JA: So you are, your $100,000 gain at the end of 2033, let’s say is now worth $300,000. You exit that fund, you’ve got $300,000 coming your way, normally, you would owe a pretty hefty bill on that $200,000 gain in this case, as long as you hold the investment for at least 10 years, you have zero tax on that $200,000 gain. So it’s really a power, it’s a really powerful tool to take advantage of some pretty valuable tax mitigation strategies.


WS: Yeah, no doubt about it. Wow. I wanted to hit on a couple of things here that you mentioned, elaborate on the perishable component, as far as you know, for the LP, you know, if they’re considering this investment, and then I’ll ask another question when we go in.


JA: Yeah, so the tax incentive, as currently written into the statute, is set to expire at the end of 2026. So currently, the last date on which you can recognize a gain that would qualify for investment into a qualified opportunity fund would be December 31 of 2026. Now you get 180 days beyond that. So that takes you out until toward the end of June of 2027, would be the last opportunity for you to be able to invest in the Qualified Opportunity Fund. And one more caveat, actually, if you recognize the gain through Schedule K one, you actually get a little bit more time. So technically, that then takes you out until I think it’s about September 10th, or September 11th, of 2027 would be the final day that anybody could actually make any sort of qualifying investment into a Qualified Opportunity Fund.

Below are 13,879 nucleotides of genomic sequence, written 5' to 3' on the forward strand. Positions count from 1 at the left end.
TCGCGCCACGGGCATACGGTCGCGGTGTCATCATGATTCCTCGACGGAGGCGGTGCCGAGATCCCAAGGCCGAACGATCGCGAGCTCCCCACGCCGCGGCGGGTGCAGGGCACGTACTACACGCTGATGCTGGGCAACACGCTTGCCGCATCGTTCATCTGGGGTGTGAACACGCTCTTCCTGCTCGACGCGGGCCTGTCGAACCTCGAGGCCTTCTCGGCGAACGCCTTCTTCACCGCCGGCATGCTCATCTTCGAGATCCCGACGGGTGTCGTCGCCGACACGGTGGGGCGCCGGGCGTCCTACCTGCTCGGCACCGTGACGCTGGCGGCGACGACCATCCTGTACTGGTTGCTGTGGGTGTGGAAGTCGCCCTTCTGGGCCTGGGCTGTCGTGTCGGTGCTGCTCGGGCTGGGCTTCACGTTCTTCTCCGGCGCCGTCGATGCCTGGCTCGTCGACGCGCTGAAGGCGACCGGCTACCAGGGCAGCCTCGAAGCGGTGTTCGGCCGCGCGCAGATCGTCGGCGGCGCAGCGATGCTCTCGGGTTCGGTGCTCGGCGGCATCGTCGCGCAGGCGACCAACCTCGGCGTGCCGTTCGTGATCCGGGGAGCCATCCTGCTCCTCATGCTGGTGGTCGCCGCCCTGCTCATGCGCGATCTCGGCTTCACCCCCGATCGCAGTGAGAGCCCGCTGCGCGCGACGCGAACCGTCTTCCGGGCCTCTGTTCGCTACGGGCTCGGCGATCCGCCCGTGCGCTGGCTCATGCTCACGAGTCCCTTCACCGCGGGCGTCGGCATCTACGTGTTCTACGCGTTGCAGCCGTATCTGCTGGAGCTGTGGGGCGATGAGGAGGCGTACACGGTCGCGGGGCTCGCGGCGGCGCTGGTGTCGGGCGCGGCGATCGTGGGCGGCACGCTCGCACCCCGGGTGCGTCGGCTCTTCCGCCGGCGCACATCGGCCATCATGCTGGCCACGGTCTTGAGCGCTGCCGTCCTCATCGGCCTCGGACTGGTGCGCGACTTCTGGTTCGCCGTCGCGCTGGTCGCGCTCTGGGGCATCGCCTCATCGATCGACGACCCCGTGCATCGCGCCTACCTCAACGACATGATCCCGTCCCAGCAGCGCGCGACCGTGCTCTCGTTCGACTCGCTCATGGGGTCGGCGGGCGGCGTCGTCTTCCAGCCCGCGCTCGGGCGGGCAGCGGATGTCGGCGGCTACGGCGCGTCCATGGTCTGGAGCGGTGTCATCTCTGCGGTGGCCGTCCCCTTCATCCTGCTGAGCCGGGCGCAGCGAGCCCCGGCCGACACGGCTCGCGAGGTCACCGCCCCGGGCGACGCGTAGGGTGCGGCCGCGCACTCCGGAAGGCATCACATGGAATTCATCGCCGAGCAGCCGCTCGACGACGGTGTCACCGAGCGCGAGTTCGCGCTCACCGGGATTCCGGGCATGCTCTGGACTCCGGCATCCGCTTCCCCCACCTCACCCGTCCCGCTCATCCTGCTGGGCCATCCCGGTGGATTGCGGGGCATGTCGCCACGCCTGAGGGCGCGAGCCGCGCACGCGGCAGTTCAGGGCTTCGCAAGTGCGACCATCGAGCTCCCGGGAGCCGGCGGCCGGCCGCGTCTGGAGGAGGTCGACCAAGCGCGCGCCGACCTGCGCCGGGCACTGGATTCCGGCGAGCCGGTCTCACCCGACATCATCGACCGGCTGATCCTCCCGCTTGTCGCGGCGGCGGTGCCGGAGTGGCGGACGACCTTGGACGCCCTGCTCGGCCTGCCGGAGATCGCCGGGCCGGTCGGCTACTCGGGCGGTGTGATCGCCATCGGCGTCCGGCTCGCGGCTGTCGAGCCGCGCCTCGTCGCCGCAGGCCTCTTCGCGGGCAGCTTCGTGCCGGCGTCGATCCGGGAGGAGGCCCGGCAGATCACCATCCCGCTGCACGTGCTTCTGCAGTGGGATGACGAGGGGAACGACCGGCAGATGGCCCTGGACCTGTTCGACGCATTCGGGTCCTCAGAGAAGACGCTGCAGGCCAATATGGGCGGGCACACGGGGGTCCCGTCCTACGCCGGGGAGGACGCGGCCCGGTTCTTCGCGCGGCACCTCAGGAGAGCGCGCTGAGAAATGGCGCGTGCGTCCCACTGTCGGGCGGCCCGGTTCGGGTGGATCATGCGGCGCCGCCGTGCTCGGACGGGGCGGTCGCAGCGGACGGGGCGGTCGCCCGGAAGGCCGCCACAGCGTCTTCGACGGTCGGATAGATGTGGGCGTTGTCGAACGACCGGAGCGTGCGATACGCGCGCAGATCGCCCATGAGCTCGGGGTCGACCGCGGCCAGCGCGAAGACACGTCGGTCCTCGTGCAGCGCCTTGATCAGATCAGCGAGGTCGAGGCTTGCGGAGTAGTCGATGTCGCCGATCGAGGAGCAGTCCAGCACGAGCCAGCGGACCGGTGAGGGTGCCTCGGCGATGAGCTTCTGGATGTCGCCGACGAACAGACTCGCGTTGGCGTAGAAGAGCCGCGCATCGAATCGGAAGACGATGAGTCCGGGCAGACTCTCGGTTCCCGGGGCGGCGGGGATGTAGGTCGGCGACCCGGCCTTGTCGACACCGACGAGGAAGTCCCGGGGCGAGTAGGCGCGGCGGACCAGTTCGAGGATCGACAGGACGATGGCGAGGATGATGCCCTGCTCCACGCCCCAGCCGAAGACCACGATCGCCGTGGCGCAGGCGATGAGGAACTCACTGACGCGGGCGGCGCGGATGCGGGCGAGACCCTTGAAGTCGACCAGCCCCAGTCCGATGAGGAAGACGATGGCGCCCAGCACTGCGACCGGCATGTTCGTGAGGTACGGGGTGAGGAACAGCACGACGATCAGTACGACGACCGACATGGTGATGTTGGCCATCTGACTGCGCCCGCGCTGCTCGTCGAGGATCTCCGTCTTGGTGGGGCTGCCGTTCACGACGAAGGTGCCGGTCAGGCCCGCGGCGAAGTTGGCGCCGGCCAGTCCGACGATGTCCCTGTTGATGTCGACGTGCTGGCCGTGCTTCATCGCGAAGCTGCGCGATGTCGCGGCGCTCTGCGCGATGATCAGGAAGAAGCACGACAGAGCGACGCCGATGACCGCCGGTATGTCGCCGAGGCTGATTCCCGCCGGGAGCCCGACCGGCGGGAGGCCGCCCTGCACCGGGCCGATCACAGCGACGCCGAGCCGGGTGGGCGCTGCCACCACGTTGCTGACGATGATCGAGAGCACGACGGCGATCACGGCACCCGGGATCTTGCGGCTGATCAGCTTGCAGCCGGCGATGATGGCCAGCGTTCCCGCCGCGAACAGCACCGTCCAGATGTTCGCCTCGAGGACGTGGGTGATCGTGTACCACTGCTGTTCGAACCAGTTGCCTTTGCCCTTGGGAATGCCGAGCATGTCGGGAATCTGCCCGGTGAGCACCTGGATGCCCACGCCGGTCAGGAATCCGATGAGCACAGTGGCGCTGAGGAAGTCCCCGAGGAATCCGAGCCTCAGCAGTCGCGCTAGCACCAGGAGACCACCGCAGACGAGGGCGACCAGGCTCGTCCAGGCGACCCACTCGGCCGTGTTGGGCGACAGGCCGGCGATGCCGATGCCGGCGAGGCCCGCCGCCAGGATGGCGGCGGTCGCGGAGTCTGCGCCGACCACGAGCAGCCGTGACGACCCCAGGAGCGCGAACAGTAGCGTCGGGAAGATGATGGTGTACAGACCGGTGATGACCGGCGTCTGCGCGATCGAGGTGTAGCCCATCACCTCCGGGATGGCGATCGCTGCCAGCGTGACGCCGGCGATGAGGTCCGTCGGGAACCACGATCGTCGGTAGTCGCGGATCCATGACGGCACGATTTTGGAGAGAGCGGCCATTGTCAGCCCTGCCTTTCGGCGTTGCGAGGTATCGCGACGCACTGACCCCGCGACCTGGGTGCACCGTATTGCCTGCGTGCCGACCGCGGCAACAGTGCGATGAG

JA: Remember that the first benefit that you get is the deferral period, you get to defer your recognition of your capital gain until the end of 2026. Meaning that your tax bill on something that you might have sold toward the end of last year, and you roll over into a Qualified Opportunity Fund today is not due until April 15 of 2027. Now you can appreciate your listeners, I’m sure you can appreciate every day that we get closer to 2026, the value of that benefit decreases a little bit once you actually get into 2026, if you’re making an investment from a game that you accrue or recognize in 2026, are actually effectively is no deferral period. That’s part of what parishes but the other part that parishes is that, you know, once you get into the middle, or September of 2027, there’s no more chance to invest in qualified opportunity zones whatsoever.